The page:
Swedish Ivy Care

This creeping plant can be grown outside as an annual in warmer months or year-round as a houseplant. The care below is specifically for plants grown indoors.

Light – Moderate light is preferred. Avoid direct sunlight as it can result in wilting and scorched leaves.

Water – Water once the top third of the soil is dry. Be careful to avoid overwatering and never let the soil dry out completely.

Soil – Moist, well-draining soil. Espoma Potting Soil is a good choice for these plants.

Temperature – Swedish Ivy prefers temperatures between 60° and 75°, the average temperature of most homes. Do not expose Swedish Ivy to temperatures below 50° and keep them protected from drafts, especially during winter.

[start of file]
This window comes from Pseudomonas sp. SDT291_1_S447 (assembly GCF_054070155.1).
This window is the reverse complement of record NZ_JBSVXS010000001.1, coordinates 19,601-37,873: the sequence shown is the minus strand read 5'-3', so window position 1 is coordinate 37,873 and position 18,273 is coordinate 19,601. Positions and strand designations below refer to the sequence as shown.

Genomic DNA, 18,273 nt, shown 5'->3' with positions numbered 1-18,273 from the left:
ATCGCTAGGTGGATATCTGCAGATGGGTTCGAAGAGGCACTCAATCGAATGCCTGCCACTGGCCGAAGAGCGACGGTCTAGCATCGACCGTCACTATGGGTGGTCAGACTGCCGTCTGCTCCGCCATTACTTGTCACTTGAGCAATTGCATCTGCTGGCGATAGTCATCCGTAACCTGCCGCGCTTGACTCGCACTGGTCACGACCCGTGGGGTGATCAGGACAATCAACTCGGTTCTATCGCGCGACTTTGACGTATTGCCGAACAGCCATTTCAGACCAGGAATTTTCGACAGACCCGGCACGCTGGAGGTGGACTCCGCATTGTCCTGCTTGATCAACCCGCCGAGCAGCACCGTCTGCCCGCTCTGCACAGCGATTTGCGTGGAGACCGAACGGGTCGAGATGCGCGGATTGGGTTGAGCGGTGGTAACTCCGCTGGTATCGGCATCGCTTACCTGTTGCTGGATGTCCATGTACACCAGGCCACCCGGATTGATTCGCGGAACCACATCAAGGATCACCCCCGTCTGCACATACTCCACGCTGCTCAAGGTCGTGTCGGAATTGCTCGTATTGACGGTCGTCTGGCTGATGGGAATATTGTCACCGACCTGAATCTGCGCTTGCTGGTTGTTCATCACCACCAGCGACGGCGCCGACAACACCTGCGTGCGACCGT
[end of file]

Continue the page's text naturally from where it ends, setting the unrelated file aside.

Humidity – While it does well in average home humidity levels, Swedish Ivy enjoy higher humidity. Regular misting or a nearby humidifier are easy ways to increase humidity levels.

Fertilization – Fertilize every 2 to 4 weeks with a balanced fertilizer, like Bonide Liquid Plant Food, spring through fall. There is no need to fertilize in winter.

Size – Swedish Ivy stems can reach up to 3 feet long. Once stems reach 6 to 12 inches they begin to trail over the sides of their container.

Repotting – Repot every 1 to 2 years to refresh the soil and size up container, if needed. Swedish Ivies do very well in hanging baskets where they can fully show off their trailing growth habit, but they can also be planted in standard containers. Make sure to select a pot with good drainage and no more than 2 sizes larger than their current pot if you’re upsizing.

Propagation – Swedish Ivy can be propagated via stem cuttings or by dividing the plant while repotting.

Toxicity – Considered non-toxic to people and pets.